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We undertook a study to confirm and extend preliminary findings that participants with major depressive disorder (MDD) in primary care and specialty care settings have with equivalent degrees of depression severity and an indistinguishable constellation of symptoms. Baseline data were collected for a distinct validation cohort of 2,541 participants (42% primary care) from 14 US regional centers comprised of 41 clinic sites (18 primary care, 23 specialty care). Participants met broadly inclusive eligibility criteria requiring a Diagnostic and Statistical Manual of Mental Disorders, Fourth Edition, diagnosis of MDD and a minimum depressive symptom score on the 17-item Hamilton Rating Scale for Depression. The main outcome measures were the 30-item Inventory of Depressive Symptomatology--Clinician Rated and the Psychiatric Diagnostic Screening Questionnaire. Primary care and specialty care participants had identical levels of moderately severe depression and identical distributions of depressive severity scores. Both primary care and specialty care participants showed considerable suicide risk, with specialty care participants even more likely to report prior suicide attempts. Core depressive symptoms or concurrent psychiatric disorders were not substantially different between settings. One half of participants in each setting had an anxiety disorder (48.6% primary care vs 51.6% specialty care, P = .143), with social phobia being the most common (25.3% primary care vs 32.1% specialty care, P = .002). For outpatients with nonpsychotic MDD, depressive symptoms and severity vary little between primary care and specialty care settings. In this large, broadly inclusive US sample, the risk factors for chronic and recurrent depressive illness were frequently present, highlighting a clear risk for treatment resistance and the need for aggressive management strategies in both settings.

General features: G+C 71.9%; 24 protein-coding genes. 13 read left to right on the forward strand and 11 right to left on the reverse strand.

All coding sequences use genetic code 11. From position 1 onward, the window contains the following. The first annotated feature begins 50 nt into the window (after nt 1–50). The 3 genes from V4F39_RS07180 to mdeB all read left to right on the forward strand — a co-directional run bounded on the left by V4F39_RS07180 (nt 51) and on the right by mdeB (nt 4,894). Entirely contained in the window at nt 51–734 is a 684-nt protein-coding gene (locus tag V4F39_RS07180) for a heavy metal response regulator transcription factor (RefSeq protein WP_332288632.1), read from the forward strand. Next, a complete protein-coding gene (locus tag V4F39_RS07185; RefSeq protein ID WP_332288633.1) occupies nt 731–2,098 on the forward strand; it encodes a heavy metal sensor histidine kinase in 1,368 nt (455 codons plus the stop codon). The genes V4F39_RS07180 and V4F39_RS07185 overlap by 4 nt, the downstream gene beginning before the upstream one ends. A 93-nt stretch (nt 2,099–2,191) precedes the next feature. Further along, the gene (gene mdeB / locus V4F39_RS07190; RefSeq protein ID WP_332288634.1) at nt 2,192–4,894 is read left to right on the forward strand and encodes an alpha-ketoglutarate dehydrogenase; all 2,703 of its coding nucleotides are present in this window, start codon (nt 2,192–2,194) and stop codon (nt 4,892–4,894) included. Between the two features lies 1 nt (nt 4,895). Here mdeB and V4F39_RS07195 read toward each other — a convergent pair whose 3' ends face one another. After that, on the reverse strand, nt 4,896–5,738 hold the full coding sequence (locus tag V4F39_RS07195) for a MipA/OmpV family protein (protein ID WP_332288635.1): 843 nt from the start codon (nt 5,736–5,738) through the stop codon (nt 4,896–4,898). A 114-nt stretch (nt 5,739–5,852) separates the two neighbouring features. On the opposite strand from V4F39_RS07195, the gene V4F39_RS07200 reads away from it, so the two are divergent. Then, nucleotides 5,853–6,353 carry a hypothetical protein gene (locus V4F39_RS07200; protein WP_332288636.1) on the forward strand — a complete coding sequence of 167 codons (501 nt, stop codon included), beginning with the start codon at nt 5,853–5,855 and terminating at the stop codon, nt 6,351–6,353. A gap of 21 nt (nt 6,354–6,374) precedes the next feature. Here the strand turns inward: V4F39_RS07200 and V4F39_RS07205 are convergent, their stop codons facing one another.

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Major depressive disorder is expected to become the second leading cause of disability worldwide by the year 2020. A large proportion of this disability can be attributed to the large number of patients (>70%) who do not achieve sustained remission following initial treatment. Presently, the evidence available to guide management for treatment-resistant depression (TRD) is quite limited. The Sequenced Treatment Alternatives to Relieve Depression (STAR*D) study has been designed to evaluate treatment options to improve clinical outcomes for depressed outpatients who do not achieve a satisfactory outcome after one or more treatment attempts. STAR*D helps to define the best "next-step" treatments for patients with TRD, and it will provide descriptive information on the longer-term benefits of successful treatments, as well as the side-effect burden and economic costs associated with different treatments. The study has enrolled over 4,000 patients recruited from primary care and psychiatric settings in the public and private sectors. Preliminary baseline findings are currently being reported. Final results regarding preferred treatment options are expected by May 2006.